EconPapers    
Economics at your fingertips  
 

Tracking the Werther Effect on social media: Emotional responses to prominent suicide deaths on twitter and subsequent increases in suicide

Robert A. Fahey, Tetsuya Matsubayashi and Michiko Ueda

Social Science & Medicine, 2018, vol. 219, issue C, 19-29

Abstract: Rises in suicide rates following media reports of the deaths by suicide of public figures are a well-documented phenomenon. However, it remains unclear why, or by what exact mechanism, celebrity suicides act to increase suicidal risk in the wider public due to the lack of data showing how the public understands and reacts to the suicide of well-known figures. This study used a supervised machine learning approach to investigate the emotional content of almost 1 million messages sent on Twitter related to the suicides of 18 prominent individuals in Japan between 2010 and 2014. The results revealed that different demographic characteristics of the deceased person (age, gender, and occupation) resulted in significant differences in emotional response; notably that the suicides of younger people, of women and of people in entertainment careers created more emotional responses (measured as a ratio of emotionally-coded tweets within the overall volume of tweets for each case) than for older people, men, and those in other careers. Moreover, certain types of emotional response were shown to correlate to subsequent rises in the national suicide counts, with “surprised” reactions being positively correlated with the suicide counts, while a high proportion of polite messages of condolence were negatively correlated. The study demonstrates the importance of, and describes a methodology for, considering the content of social media messages, not just their volume, in research into the mechanism by which these widely-reported deaths increase suicide risk in the broader public.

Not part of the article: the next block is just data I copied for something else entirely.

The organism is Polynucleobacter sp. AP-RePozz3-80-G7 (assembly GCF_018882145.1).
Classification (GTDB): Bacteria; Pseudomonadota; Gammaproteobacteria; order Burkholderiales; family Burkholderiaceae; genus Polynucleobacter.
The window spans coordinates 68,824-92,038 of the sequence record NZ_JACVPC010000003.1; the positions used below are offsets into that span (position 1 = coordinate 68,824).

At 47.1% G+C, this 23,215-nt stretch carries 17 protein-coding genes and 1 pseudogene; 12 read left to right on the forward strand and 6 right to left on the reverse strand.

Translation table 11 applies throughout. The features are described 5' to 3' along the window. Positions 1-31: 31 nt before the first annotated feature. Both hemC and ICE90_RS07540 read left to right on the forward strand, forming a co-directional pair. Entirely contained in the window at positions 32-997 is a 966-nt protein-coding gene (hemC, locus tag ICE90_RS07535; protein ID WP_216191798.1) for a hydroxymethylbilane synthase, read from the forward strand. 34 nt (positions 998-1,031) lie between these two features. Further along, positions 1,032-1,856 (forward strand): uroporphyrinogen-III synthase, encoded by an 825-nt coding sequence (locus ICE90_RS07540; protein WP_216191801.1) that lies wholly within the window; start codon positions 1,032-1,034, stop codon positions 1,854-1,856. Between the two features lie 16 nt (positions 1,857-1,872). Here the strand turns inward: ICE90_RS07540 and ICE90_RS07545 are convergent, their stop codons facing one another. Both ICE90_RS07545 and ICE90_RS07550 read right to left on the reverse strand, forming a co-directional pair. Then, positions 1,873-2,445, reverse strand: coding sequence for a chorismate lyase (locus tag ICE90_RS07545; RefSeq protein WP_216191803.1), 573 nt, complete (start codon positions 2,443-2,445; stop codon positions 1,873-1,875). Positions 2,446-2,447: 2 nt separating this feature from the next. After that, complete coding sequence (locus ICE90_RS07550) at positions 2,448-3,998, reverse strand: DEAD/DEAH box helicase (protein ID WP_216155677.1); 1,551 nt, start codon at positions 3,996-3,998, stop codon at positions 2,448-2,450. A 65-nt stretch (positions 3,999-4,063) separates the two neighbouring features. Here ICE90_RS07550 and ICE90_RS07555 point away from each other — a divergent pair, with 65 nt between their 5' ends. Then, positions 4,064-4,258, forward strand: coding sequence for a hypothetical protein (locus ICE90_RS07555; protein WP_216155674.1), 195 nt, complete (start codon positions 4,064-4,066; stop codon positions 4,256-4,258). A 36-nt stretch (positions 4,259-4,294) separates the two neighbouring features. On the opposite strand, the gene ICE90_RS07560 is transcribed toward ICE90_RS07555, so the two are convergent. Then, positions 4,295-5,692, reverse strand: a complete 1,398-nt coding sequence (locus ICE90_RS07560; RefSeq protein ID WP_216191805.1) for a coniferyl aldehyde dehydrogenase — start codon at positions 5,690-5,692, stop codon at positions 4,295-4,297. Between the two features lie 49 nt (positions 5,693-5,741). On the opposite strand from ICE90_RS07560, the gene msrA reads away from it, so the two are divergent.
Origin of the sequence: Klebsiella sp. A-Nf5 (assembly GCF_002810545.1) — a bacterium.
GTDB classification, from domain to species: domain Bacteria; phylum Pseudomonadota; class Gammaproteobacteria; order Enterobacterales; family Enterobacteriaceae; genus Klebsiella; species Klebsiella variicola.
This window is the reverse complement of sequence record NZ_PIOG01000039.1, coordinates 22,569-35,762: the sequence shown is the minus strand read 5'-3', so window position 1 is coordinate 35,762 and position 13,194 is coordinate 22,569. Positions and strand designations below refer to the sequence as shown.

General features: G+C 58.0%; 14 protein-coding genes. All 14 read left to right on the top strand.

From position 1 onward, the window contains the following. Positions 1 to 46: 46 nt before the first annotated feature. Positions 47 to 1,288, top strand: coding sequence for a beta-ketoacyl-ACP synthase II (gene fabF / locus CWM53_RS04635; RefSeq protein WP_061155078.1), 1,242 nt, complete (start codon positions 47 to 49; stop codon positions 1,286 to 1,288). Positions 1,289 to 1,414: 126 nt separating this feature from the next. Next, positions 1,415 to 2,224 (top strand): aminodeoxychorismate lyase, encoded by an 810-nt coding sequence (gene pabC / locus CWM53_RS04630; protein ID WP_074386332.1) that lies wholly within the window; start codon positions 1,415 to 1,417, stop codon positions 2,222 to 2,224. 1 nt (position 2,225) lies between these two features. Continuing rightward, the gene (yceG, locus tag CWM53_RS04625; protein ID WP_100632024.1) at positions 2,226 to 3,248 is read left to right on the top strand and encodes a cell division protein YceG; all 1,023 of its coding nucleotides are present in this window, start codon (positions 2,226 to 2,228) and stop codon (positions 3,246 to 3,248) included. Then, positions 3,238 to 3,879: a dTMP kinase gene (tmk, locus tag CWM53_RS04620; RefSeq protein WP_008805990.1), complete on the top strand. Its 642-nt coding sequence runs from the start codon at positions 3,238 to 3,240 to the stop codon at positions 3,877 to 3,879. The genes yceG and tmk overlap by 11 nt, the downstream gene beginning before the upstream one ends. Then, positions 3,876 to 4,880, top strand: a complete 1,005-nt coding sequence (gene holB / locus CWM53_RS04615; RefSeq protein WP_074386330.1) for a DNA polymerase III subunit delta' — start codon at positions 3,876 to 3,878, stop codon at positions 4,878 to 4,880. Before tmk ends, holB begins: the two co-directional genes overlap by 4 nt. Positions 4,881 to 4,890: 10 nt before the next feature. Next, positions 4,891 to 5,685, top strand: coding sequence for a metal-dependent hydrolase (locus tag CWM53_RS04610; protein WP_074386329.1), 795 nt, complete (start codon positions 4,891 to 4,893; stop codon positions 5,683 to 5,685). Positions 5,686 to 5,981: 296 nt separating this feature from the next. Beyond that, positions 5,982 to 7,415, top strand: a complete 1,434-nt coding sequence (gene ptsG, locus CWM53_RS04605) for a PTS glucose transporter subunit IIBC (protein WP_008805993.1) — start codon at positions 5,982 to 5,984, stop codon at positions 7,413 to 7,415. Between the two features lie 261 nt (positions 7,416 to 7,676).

Keywords: Suicide; Twitter; Social media; Celebrity suicide; Werther effect; Imitation; Japan; Media (search for similar items in EconPapers)
Date: 2018
References: View references in EconPapers View complete reference list from CitEc
Citations Track citations by RSS feed

Downloads: (external link)
http://www.sciencedirect.com/science/article/pii/S0277953618305707
Full text for ScienceDirect subscribers only

Related works:
This item may be available elsewhere in EconPapers: Search for items with the same title.

Export reference: BibTeX RIS (EndNote, ProCite, RefMan) HTML/Text

Persistent link: https://EconPapers.repec.org/RePEc:eee:socmed:v:219:y:2018:i:c:p:19-29

Ordering information: This journal article can be ordered from
http://www.elsevier.com/wps/find/supportfaq.cws_home/regional
http://www.elsevier. ... _01_ooc_1&version=01

Access Statistics for this article

Social Science & Medicine is currently edited by Ichiro (I.) Kawachi and S.V. (S.V.) Subramanian

More articles in Social Science & Medicine from Elsevier
Bibliographic data for series maintained by Dana Niculescu ().

 
Page updated 2019-01-19
Handle: RePEc:eee:socmed:v:219:y:2018:i:c:p:19-29